Recently while riding my bicycle on the road and the trail I have passed and been passed by electric assist bicycles. It does not bother me because I ride on the street and get passed by cars all the time.
Electric assist mountain bikes are for people who do not have the strength to pedal up steep hills or keep up with more fit riding companions. They allow non-mountain bikers to enjoy the outdoors and are a godsend for the elderly and disabled. Electric assist mountain bikes are not for everyone. They are relatively heavy and sometimes cannot be coaxed up steep hills without the electric motor or be ridden downhill as quickly as a regular mountain bike.
Most off road motorcyclists love riding anything on two wheels including bicycles. A lot of us feel passionately about bicycles and read Mountain Bike Action Magazine.
Recently Mountain Bike Action Magazine reviewed an assortment of electric assist mountain bikes with the intention of not missing out on the next big thing. These bikes have a top speed of twenty miles an hour (a lot slower going uphill) and a maximum output of 250 watts (about 1/3 of a horsepower), and therefore, they are not classified as electric motorcycles which would make them subject to more stringent laws regarding certification and operation.
In other words, they are not motorcycles. They are mountain bikes as the name implies and are usually ridden on relatively easy mountain bike trails. The motor is there to help riders maintain a slightly faster pace than they could sustain riding a regular pedal powered mountain bike.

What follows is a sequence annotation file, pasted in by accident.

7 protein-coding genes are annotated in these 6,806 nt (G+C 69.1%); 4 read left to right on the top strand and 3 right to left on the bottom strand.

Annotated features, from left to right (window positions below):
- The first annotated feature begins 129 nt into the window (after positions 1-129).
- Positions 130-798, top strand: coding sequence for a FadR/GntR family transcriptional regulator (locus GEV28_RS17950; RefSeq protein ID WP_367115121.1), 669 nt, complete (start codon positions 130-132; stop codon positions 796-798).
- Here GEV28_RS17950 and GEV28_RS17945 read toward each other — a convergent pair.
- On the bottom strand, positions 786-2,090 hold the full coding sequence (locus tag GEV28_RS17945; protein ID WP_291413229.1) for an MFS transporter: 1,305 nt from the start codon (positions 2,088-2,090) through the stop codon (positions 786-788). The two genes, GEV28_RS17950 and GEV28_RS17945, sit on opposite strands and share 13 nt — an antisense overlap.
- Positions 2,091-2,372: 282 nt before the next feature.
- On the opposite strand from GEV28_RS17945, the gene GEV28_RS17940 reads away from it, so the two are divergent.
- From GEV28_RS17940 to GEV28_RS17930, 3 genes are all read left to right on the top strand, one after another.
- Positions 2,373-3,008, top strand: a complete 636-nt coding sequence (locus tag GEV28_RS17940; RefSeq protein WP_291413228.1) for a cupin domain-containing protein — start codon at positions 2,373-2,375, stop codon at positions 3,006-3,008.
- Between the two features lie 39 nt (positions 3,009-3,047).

Electric assist vehicles are not always faster than regular pedal powered mountain bikes, but they are banned from multi use trails because they are classified as “motorized bikes”. As a result of this designation, there are very few places where they can be ridden off road.
To create a market for electric assist mountain bikes there must be trails where they can be ridden legally. With that in mind Mountain Bike Action Magazine encourages their readers to ride them on off highway motor vehicle (OHV) trails. The editors ignore mountain bike parks. If the operators of these parks want to make money they should encourage the use of electric assist bicycles in appropriately designated areas.
The truth of the matter is that electric assist mountain bikes are built for gentle bicycle trails or bike paths and are designed for people who are not physically strong enough to pedal a regular mountain bike uphill.
None-the-less some holier than thou bicyclists believe that electric assist bikes belong on paved roads or OHV trails. Most of these “purists” do not hesitate to put their bicycles on top of their cars and drive to get to their favorite riding areas and sometimes even drive off road to get to the trail head.
Although Mountain Bike Action Magazine admits that electric assist mountain bikes are not off road motorcycles, they insist that off road motorcyclists have an obligation to share their trails with these vehicles. The argument is that since neither motorcycles nor electric assist mountain bikes use “leg power” for propulsion, they do not belong on the trails that everybody else gets to ride.